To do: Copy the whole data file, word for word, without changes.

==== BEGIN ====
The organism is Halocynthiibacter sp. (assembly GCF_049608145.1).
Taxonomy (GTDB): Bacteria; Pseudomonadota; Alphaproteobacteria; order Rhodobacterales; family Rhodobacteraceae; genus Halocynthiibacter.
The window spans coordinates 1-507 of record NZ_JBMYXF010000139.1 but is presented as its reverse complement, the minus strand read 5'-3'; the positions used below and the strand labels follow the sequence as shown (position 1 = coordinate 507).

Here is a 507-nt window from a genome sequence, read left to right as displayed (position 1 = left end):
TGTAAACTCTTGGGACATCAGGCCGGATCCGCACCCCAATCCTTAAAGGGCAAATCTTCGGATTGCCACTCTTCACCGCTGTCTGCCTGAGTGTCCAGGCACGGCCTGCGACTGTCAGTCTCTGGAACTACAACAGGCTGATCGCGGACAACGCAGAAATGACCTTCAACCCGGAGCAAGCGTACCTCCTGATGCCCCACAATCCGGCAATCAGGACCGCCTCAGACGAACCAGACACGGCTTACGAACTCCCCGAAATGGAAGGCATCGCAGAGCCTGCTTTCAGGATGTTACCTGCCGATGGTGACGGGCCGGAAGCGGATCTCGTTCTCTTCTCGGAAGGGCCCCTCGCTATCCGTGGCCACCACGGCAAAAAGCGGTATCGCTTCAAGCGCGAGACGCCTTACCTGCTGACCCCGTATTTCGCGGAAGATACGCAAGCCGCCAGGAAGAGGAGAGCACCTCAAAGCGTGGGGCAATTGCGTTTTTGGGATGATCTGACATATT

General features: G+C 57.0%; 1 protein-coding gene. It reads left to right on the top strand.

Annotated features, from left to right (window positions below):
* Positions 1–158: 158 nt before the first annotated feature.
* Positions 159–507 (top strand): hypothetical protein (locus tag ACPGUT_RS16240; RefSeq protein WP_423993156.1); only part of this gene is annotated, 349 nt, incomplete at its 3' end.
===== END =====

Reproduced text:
The organism is Halocynthiibacter sp. (assembly GCF_049608145.1).
Taxonomy (GTDB): Bacteria; Pseudomonadota; Alphaproteobacteria; order Rhodobacterales; family Rhodobacteraceae; genus Halocynthiibacter.
The window spans coordinates 1-507 of record NZ_JBMYXF010000139.1 but is presented as its reverse complement, the minus strand read 5'-3'; the positions used below and the strand labels follow the sequence as shown (position 1 = coordinate 507).

Here is a 507-nt window from a genome sequence, read left to right as displayed (position 1 = left end):
TGTAAACTCTTGGGACATCAGGCCGGATCCGCACCCCAATCCTTAAAGGGCAAATCTTCGGATTGCCACTCTTCACCGCTGTCTGCCTGAGTGTCCAGGCACGGCCTGCGACTGTCAGTCTCTGGAACTACAACAGGCTGATCGCGGACAACGCAGAAATGACCTTCAACCCGGAGCAAGCGTACCTCCTGATGCCCCACAATCCGGCAATCAGGACCGCCTCAGACGAACCAGACACGGCTTACGAACTCCCCGAAATGGAAGGCATCGCAGAGCCTGCTTTCAGGATGTTACCTGCCGATGGTGACGGGCCGGAAGCGGATCTCGTTCTCTTCTCGGAAGGGCCCCTCGCTATCCGTGGCCACCACGGCAAAAAGCGGTATCGCTTCAAGCGCGAGACGCCTTACCTGCTGACCCCGTATTTCGCGGAAGATACGCAAGCCGCCAGGAAGAGGAGAGCACCTCAAAGCGTGGGGCAATTGCGTTTTTGGGATGATCTGACATATT

General features: G+C 57.0%; 1 protein-coding gene. It reads left to right on the top strand.

Annotated features, from left to right (window positions below):
* Positions 1–158: 158 nt before the first annotated feature.
* Positions 159–507 (top strand): hypothetical protein (locus tag ACPGUT_RS16240; RefSeq protein WP_423993156.1); only part of this gene is annotated, 349 nt, incomplete at its 3' end.